Fringe Day 9, Part 5 - August 14, 2004, 8:30pm
My love for and admiration of Barbara June Patterson and Phyllis Wright was only reinforced by these performances, and the sold out house was right there with me.
A friend of mine liked the first monologue (Margaret Faydle Comes To Town, performed by Barbara June) better than the second (Match Wits with Minka Lupino, performed by Phyllis), which he didn't like much at all. He found fault with Jeff Hatcher's script, not the performances.
I only partially agree with him. Yes, the first monologue is the strongest. But while he didn't buy the reality of the second story at all, I didn't have the same trouble.
Barbara June's monologue is more personal, I'll grant him that. The motive for the murder, and the outlines of its impending execution (pardon the pun), are indeed more believable. The stakes are higher, the underpinnings of the betrayal and final solution much sadder, even though this was also the most uproariously funny of the two halves of the evening. The fact that not more than a sentence or two could go by without a vigorous bout of laughter from the audience no doubt contributed to the show's running seven minutes overtime. The contrast of light and dark being so extreme made the whole thing hit more that much harder. One thinks they have it all figured out shortly after it starts, but one would be wrong. But it's also not trying to trick the audience with a last minute surprise ending either. Once the shape of it slowly starts to take its true form at the end, it remains faithful to that dark outline and fills in the details. This character will get the last laugh. But it'll cost her.
While the monologue given to Phyllis is less of a personal vendetta, I don't find it any less believable. Is it outrageous? Certainly. Was I pretty much willing to suspend my disbelief and go along? Heck yeah. This murderer is bumping off people who deserve it. It's fun to hear the creative ways these awful people meet their ends at Minka's hands. Is it also, because the victims and their fates are so varied and the offstage cast of characters so enormous, a bit on the convoluted side, to the point where it might be just a wee bit hard to follow? Guilty. I followed it most of the way, but even I got lost in the forest of all those details about three-quarters of the way through. Did it clear itself up enough that I could piece together most of it and walk away satisfied? Pretty much.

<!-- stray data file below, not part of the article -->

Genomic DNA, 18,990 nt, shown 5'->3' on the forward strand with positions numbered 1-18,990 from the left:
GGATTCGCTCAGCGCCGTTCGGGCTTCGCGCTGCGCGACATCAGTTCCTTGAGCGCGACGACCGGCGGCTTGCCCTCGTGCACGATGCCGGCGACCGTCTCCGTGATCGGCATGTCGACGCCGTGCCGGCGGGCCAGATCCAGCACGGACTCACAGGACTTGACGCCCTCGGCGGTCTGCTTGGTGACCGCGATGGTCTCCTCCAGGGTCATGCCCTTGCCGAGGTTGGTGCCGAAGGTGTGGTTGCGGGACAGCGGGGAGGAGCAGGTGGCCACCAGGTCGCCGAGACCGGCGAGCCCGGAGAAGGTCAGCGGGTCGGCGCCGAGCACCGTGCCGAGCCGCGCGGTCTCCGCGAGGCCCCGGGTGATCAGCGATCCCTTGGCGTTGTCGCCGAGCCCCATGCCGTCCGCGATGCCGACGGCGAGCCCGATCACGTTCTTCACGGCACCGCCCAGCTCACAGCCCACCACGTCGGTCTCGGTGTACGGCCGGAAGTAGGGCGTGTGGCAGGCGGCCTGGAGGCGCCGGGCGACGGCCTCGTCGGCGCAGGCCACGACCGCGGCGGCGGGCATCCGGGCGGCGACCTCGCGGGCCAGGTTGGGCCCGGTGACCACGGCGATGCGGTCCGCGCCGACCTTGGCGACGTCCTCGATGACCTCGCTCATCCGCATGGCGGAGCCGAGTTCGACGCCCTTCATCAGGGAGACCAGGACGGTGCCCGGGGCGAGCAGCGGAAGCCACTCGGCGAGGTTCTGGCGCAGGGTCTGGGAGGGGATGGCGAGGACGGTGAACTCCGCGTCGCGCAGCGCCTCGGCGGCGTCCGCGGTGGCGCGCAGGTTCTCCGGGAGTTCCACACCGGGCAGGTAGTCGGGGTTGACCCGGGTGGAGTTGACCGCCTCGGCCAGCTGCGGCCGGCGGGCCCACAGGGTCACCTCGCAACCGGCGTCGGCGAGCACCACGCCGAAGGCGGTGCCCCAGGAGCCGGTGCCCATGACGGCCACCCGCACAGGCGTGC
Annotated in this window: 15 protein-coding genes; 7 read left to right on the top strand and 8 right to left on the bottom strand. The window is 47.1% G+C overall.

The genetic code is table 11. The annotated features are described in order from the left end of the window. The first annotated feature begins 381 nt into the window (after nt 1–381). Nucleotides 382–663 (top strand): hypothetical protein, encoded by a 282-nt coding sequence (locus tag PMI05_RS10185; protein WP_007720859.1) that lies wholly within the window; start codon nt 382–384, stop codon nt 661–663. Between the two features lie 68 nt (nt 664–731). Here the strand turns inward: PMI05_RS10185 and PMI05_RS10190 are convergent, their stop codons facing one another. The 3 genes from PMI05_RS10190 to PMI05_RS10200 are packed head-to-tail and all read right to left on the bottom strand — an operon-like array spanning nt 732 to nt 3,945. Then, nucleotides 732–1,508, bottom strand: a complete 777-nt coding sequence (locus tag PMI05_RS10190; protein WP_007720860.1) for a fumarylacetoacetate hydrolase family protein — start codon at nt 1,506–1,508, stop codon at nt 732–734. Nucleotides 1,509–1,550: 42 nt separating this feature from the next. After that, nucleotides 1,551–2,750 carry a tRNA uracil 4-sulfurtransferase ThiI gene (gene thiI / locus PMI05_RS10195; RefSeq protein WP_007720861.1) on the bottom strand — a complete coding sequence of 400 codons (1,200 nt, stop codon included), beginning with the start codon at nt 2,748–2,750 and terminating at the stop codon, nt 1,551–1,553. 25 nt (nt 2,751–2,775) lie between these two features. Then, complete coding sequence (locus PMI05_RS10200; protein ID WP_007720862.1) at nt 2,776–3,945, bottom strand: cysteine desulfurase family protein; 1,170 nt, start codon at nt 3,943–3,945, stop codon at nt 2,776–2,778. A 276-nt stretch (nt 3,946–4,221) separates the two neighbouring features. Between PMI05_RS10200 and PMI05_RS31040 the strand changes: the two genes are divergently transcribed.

Though the gales of laughter weren't as numerous as they were for the previous speech, I think that was a function of the audience listening and trying to follow the plot, not that they weren't enjoying themselves, or appreciating the delivery. I sometimes felt that Phyllis was waiting purposely for her share of the evening's laughter, and wasn't above mugging now and again to force the issue. The director should trust the material and rein her in. The director should also ask the playwright to tidy up the speech so we can track it - particularly the final plot and counterplot to do in the mystery writer that ultimately does in his foe instead (trust me, I'm not really giving anything away here, I could barely follow it, so I'm probably getting it wrong).
These two speeches, coupled with Jeff Hatcher's 2001 Fringe outing, The Murderer part of his "Murderer and the Martian" double bill with Bill Corbett, are destined to be part of an upcoming season at Illusion in the near future. It's good to see them all taking the time to work out the kinks so the final product will be worth the full ticket price they will no doubt charge - probably almost twice Fringe rates.
It's nice that Illusion wants to join in the spirit of the Fringe, and extend its long-established Fresh Ink series further into the summer by putting more new work on display. I appreciate their adjusting more of their showtimes this year so that they were in synch with the rest of the Fringe schedule at the other 23 venues. I also appreciate the need a theatre may have to work a popular show for every ounce of income they can get out of it - and that this has the added benefit for audience members on the waiting list of actually getting most, if not all, of them in to see the show.
But starting 12 minutes late and and then running over an additional seven minutes on top of that, however, pretty much screws anyone who had hoped to see a show anywhere other than Illusion right after that. This may also be the point, but if you really want to be part of the community - start on time and end on time. I don't care who's writing - cut it. I don't care who's performing - adjust the performance to fit the time. Otherwise, what's the point?
(For more of my writing - plays, past blog entries and more - visit www.matthewaeverett.com)